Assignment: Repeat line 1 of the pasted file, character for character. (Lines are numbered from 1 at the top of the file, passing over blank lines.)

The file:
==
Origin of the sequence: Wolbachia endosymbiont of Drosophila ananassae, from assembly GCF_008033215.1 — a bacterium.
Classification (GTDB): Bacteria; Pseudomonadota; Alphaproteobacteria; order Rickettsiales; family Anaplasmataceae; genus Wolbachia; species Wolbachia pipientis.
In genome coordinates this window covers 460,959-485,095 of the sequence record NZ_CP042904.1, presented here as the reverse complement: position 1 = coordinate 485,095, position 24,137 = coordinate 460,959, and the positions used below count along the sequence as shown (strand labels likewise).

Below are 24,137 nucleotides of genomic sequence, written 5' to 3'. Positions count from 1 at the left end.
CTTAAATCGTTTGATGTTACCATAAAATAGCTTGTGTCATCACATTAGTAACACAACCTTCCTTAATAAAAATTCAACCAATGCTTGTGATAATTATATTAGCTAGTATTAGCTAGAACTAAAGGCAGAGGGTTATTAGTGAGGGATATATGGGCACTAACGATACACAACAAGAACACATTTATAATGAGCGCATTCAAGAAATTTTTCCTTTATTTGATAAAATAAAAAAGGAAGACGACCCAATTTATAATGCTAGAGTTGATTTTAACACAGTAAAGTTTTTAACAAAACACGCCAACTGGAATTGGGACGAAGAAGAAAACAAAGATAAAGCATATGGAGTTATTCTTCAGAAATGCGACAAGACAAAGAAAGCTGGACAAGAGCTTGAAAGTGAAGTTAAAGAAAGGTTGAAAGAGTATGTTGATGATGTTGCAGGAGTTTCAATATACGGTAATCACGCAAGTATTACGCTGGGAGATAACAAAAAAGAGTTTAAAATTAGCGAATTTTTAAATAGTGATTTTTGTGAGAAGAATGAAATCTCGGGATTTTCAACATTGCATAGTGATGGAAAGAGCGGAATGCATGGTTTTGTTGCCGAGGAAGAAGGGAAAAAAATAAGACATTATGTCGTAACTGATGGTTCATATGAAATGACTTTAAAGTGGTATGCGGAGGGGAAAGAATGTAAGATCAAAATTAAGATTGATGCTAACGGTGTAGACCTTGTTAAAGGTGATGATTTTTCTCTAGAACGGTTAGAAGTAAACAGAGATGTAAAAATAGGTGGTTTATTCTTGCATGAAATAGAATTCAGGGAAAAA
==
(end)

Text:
Origin of the sequence: Wolbachia endosymbiont of Drosophila ananassae, from assembly GCF_008033215.1 — a bacterium.